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  15. This weekend I saw an old sci-fi movie called X. It was about a doctor who was trying to improve humanities eyes, ie give us x-ray vision. The doctor ended up taking the treatments because a board of directors halted his funding. My question is do you think the doctor was in the right to try to improve ocular abilities through unnatural means?

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    Replies
    1. DQ: Would life in Huxley's Brave New World really be nightmarish and dystopian, if universal happiness were its result?

      Response: The mere notion of living in a world where man is left to his own fate and lustful desires, with no moral or faith is one that would personally worry me. However, I feel that, to some degree, a real life application of this "dystopia" already exists to some-- and has since the earliest days of humanity. We see evidence of this nightmare in the Bible (ie. Sodom and Gomorrah) among other texts. There are various records and other forms of media all over the web that mention and discuss these events. Huxley’s Brave New World mentions how use of the television and consumption of the hallucigenic drug [Soma] would be encouraged (though not mandated) to everyone, thus eliminating “God and the need for religion”. Now while that may leave the thought of “We still have an ‘opt- out’ decision”, wouldn’t that still cause the minority to feel left out of this supposed “happiness” felt by the majority of people in the world in which they inhabit? In other words, would universal happiness truly be the result, if it meant living a lifestyle that consisted strictly of debauchery and immorality? If it meant that those “in the right mind” were viewed as the opposers in such a society?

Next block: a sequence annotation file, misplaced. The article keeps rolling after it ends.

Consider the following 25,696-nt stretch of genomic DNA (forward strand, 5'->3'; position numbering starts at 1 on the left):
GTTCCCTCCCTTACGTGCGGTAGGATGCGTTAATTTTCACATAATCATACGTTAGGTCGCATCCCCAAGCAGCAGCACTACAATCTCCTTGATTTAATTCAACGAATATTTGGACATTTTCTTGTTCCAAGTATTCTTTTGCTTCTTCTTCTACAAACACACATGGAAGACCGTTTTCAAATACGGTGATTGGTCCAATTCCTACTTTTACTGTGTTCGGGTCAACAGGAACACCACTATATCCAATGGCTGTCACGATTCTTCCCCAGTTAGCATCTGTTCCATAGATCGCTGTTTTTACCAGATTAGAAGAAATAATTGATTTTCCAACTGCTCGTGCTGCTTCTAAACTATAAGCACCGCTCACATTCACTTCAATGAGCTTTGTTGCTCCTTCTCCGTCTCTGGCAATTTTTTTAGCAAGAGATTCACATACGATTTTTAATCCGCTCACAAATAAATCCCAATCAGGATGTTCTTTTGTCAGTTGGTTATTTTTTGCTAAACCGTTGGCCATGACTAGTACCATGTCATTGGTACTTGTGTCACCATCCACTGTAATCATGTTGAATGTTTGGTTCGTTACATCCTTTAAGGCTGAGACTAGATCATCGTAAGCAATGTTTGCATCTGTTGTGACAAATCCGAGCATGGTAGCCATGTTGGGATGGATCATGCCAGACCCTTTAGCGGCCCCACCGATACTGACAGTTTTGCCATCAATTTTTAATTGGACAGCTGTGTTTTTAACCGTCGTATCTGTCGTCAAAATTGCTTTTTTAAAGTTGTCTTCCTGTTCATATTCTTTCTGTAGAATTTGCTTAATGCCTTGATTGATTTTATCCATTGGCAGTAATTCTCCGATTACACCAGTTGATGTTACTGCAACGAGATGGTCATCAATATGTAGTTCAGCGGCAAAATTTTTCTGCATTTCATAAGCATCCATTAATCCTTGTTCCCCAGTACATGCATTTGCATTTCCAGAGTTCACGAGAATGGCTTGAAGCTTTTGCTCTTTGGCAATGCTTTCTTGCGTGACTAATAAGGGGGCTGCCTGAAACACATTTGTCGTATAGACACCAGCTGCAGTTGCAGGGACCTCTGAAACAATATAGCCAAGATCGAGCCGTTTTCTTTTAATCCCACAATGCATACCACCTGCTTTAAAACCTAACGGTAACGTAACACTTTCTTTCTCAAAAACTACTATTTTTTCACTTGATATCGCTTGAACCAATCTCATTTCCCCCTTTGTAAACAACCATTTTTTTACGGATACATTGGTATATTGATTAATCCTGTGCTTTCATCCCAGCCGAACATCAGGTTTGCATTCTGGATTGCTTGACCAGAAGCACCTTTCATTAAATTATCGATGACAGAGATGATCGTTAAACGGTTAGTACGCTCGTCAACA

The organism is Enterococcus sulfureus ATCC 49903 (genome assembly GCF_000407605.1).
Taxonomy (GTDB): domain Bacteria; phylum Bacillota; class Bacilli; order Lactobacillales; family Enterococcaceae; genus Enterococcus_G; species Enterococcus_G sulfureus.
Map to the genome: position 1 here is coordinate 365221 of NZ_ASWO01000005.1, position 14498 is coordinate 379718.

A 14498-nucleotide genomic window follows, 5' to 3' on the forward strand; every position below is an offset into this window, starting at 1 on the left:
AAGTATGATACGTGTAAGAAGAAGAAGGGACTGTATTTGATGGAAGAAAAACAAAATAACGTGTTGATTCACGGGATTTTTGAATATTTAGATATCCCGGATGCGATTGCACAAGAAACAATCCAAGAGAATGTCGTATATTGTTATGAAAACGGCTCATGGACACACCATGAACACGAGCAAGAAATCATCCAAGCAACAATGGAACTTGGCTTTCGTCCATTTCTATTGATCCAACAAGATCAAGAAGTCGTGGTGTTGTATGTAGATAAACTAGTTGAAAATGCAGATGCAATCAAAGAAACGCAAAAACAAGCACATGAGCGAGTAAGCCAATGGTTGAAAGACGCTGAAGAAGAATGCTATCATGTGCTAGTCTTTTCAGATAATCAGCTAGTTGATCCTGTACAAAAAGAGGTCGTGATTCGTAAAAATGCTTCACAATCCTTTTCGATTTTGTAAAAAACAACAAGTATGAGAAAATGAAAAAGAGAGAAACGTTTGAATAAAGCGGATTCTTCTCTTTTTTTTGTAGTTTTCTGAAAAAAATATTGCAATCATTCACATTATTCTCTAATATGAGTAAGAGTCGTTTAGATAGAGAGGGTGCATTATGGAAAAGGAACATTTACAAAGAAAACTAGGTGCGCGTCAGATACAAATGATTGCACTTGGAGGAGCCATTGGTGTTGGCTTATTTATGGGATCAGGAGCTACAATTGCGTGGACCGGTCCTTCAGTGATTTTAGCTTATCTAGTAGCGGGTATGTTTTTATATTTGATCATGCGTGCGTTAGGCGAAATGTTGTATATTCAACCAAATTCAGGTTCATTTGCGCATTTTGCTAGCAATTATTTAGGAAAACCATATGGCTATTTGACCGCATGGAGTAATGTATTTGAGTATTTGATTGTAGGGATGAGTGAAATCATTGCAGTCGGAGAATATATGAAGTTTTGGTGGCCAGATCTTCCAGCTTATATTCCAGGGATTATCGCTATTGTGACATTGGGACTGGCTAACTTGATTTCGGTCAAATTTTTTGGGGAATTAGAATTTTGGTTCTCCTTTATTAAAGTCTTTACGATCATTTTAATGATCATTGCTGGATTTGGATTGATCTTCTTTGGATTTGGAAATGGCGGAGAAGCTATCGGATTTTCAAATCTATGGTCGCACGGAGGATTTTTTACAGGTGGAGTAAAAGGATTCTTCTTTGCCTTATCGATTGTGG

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  16. Discussion Question: